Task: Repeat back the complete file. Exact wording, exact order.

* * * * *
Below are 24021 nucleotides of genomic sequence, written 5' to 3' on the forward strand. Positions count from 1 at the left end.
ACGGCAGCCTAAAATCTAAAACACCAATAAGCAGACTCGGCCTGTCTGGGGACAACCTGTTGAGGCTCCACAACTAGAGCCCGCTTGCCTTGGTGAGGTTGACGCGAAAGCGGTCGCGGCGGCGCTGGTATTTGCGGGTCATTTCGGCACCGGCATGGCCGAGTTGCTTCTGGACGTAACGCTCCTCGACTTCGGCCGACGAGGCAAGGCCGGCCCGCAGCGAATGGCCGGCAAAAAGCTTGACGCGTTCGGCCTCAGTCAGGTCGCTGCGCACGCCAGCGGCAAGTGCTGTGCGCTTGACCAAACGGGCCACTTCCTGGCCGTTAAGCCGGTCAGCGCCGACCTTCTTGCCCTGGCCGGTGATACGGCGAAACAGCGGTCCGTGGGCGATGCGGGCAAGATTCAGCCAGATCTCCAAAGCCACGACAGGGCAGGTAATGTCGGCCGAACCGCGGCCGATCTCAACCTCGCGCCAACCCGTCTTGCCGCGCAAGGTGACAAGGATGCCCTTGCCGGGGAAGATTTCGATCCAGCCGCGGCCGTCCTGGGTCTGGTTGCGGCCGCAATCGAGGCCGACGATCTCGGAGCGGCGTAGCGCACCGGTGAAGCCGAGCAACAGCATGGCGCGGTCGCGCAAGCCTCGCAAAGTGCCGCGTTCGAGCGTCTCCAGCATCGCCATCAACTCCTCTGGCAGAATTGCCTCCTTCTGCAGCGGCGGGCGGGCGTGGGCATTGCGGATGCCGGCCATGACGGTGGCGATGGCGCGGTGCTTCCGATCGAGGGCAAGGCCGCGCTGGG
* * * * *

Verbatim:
Below are 24021 nucleotides of genomic sequence, written 5' to 3' on the forward strand. Positions count from 1 at the left end.
ACGGCAGCCTAAAATCTAAAACACCAATAAGCAGACTCGGCCTGTCTGGGGACAACCTGTTGAGGCTCCACAACTAGAGCCCGCTTGCCTTGGTGAGGTTGACGCGAAAGCGGTCGCGGCGGCGCTGGTATTTGCGGGTCATTTCGGCACCGGCATGGCCGAGTTGCTTCTGGACGTAACGCTCCTCGACTTCGGCCGACGAGGCAAGGCCGGCCCGCAGCGAATGGCCGGCAAAAAGCTTGACGCGTTCGGCCTCAGTCAGGTCGCTGCGCACGCCAGCGGCAAGTGCTGTGCGCTTGACCAAACGGGCCACTTCCTGGCCGTTAAGCCGGTCAGCGCCGACCTTCTTGCCCTGGCCGGTGATACGGCGAAACAGCGGTCCGTGGGCGATGCGGGCAAGATTCAGCCAGATCTCCAAAGCCACGACAGGGCAGGTAATGTCGGCCGAACCGCGGCCGATCTCAACCTCGCGCCAACCCGTCTTGCCGCGCAAGGTGACAAGGATGCCCTTGCCGGGGAAGATTTCGATCCAGCCGCGGCCGTCCTGGGTCTGGTTGCGGCCGCAATCGAGGCCGACGATCTCGGAGCGGCGTAGCGCACCGGTGAAGCCGAGCAACAGCATGGCGCGGTCGCGCAAGCCTCGCAAAGTGCCGCGTTCGAGCGTCTCCAGCATCGCCATCAACTCCTCTGGCAGAATTGCCTCCTTCTGCAGCGGCGGGCGGGCGTGGGCATTGCGGATGCCGGCCATGACGGTGGCGATGGCGCGGTGCTTCCGATCGAGGGCAAGGCCGCGCTGGG